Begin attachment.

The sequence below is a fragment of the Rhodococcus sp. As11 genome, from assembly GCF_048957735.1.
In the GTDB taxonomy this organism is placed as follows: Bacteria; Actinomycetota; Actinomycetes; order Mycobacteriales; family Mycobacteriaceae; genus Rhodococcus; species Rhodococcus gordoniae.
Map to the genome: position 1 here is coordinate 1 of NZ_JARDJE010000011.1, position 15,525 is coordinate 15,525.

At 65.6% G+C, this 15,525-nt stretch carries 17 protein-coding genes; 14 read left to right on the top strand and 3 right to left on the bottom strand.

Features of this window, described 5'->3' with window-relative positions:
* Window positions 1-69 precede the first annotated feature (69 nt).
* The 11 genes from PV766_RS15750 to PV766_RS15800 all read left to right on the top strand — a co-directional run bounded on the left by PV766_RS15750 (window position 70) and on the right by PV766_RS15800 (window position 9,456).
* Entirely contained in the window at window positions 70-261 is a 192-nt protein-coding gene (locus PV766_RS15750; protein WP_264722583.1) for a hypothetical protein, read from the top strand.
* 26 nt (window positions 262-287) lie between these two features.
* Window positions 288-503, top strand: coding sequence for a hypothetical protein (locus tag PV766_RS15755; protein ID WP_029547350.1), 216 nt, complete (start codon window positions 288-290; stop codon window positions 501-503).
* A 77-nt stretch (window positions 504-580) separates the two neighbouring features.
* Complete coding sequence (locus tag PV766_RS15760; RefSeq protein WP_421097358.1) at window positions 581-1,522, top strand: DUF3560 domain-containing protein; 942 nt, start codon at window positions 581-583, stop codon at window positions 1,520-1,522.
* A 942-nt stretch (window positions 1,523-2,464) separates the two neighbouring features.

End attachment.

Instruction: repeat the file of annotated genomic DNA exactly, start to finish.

The sequence below is a fragment of the Rhodococcus sp. As11 genome, from assembly GCF_048957735.1.
In the GTDB taxonomy this organism is placed as follows: Bacteria; Actinomycetota; Actinomycetes; order Mycobacteriales; family Mycobacteriaceae; genus Rhodococcus; species Rhodococcus gordoniae.
Map to the genome: position 1 here is coordinate 1 of NZ_JARDJE010000011.1, position 15,525 is coordinate 15,525.

At 65.6% G+C, this 15,525-nt stretch carries 17 protein-coding genes; 14 read left to right on the top strand and 3 right to left on the bottom strand.

Features of this window, described 5'->3' with window-relative positions:
* Window positions 1-69 precede the first annotated feature (69 nt).
* The 11 genes from PV766_RS15750 to PV766_RS15800 all read left to right on the top strand — a co-directional run bounded on the left by PV766_RS15750 (window position 70) and on the right by PV766_RS15800 (window position 9,456).
* Entirely contained in the window at window positions 70-261 is a 192-nt protein-coding gene (locus PV766_RS15750; protein WP_264722583.1) for a hypothetical protein, read from the top strand.
* 26 nt (window positions 262-287) lie between these two features.
* Window positions 288-503, top strand: coding sequence for a hypothetical protein (locus tag PV766_RS15755; protein ID WP_029547350.1), 216 nt, complete (start codon window positions 288-290; stop codon window positions 501-503).
* A 77-nt stretch (window positions 504-580) separates the two neighbouring features.
* Complete coding sequence (locus tag PV766_RS15760; RefSeq protein WP_421097358.1) at window positions 581-1,522, top strand: DUF3560 domain-containing protein; 942 nt, start codon at window positions 581-583, stop codon at window positions 1,520-1,522.
* A 942-nt stretch (window positions 1,523-2,464) separates the two neighbouring features.